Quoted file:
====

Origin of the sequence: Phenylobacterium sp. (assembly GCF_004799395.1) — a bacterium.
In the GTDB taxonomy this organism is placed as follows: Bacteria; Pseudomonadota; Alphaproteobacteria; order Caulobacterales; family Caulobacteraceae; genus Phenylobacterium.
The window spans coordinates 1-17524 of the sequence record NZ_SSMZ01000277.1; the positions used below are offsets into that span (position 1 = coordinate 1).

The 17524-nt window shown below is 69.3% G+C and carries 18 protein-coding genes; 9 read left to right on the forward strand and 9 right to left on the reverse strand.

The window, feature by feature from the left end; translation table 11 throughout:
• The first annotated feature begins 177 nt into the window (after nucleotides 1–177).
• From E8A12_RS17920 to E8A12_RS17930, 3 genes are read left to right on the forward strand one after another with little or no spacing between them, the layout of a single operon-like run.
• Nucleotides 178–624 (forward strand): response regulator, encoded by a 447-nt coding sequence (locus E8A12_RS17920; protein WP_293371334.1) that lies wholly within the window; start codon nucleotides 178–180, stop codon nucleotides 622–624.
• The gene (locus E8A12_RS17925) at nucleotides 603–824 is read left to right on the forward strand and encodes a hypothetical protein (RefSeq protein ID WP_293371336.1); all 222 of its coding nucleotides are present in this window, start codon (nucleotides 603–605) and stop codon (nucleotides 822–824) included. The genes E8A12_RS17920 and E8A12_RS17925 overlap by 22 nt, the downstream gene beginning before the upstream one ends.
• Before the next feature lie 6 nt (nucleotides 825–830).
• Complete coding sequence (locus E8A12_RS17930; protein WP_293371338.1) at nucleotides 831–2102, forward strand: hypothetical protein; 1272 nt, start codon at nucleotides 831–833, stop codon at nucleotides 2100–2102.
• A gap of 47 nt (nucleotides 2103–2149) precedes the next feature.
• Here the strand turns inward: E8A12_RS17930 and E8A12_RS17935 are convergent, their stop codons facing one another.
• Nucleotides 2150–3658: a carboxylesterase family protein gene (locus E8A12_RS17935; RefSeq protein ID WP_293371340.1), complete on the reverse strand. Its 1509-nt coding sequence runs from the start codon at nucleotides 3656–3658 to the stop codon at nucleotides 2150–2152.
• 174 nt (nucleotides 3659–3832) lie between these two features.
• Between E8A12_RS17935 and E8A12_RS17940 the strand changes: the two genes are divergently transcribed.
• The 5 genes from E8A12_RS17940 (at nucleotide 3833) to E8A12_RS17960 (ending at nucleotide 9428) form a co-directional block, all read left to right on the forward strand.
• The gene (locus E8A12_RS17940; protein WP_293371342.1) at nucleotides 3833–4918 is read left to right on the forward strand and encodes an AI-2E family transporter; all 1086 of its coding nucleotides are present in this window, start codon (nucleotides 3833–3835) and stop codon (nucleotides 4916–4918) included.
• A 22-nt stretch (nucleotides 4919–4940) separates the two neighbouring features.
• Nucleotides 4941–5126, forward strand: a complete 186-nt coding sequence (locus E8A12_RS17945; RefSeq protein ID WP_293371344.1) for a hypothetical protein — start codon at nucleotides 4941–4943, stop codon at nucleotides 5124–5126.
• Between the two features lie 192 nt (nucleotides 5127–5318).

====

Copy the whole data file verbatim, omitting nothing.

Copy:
Origin of the sequence: Phenylobacterium sp. (assembly GCF_004799395.1) — a bacterium.
In the GTDB taxonomy this organism is placed as follows: Bacteria; Pseudomonadota; Alphaproteobacteria; order Caulobacterales; family Caulobacteraceae; genus Phenylobacterium.
The window spans coordinates 1-17524 of the sequence record NZ_SSMZ01000277.1; the positions used below are offsets into that span (position 1 = coordinate 1).

The 17524-nt window shown below is 69.3% G+C and carries 18 protein-coding genes; 9 read left to right on the forward strand and 9 right to left on the reverse strand.

The window, feature by feature from the left end; translation table 11 throughout:
• The first annotated feature begins 177 nt into the window (after nucleotides 1–177).
• From E8A12_RS17920 to E8A12_RS17930, 3 genes are read left to right on the forward strand one after another with little or no spacing between them, the layout of a single operon-like run.
• Nucleotides 178–624 (forward strand): response regulator, encoded by a 447-nt coding sequence (locus E8A12_RS17920; protein WP_293371334.1) that lies wholly within the window; start codon nucleotides 178–180, stop codon nucleotides 622–624.
• The gene (locus E8A12_RS17925) at nucleotides 603–824 is read left to right on the forward strand and encodes a hypothetical protein (RefSeq protein ID WP_293371336.1); all 222 of its coding nucleotides are present in this window, start codon (nucleotides 603–605) and stop codon (nucleotides 822–824) included. The genes E8A12_RS17920 and E8A12_RS17925 overlap by 22 nt, the downstream gene beginning before the upstream one ends.
• Before the next feature lie 6 nt (nucleotides 825–830).
• Complete coding sequence (locus E8A12_RS17930; protein WP_293371338.1) at nucleotides 831–2102, forward strand: hypothetical protein; 1272 nt, start codon at nucleotides 831–833, stop codon at nucleotides 2100–2102.
• A gap of 47 nt (nucleotides 2103–2149) precedes the next feature.
• Here the strand turns inward: E8A12_RS17930 and E8A12_RS17935 are convergent, their stop codons facing one another.
• Nucleotides 2150–3658: a carboxylesterase family protein gene (locus E8A12_RS17935; RefSeq protein ID WP_293371340.1), complete on the reverse strand. Its 1509-nt coding sequence runs from the start codon at nucleotides 3656–3658 to the stop codon at nucleotides 2150–2152.
• 174 nt (nucleotides 3659–3832) lie between these two features.
• Between E8A12_RS17935 and E8A12_RS17940 the strand changes: the two genes are divergently transcribed.
• The 5 genes from E8A12_RS17940 (at nucleotide 3833) to E8A12_RS17960 (ending at nucleotide 9428) form a co-directional block, all read left to right on the forward strand.
• The gene (locus E8A12_RS17940; protein WP_293371342.1) at nucleotides 3833–4918 is read left to right on the forward strand and encodes an AI-2E family transporter; all 1086 of its coding nucleotides are present in this window, start codon (nucleotides 3833–3835) and stop codon (nucleotides 4916–4918) included.
• A 22-nt stretch (nucleotides 4919–4940) separates the two neighbouring features.
• Nucleotides 4941–5126, forward strand: a complete 186-nt coding sequence (locus E8A12_RS17945; RefSeq protein ID WP_293371344.1) for a hypothetical protein — start codon at nucleotides 4941–4943, stop codon at nucleotides 5124–5126.
• Between the two features lie 192 nt (nucleotides 5127–5318).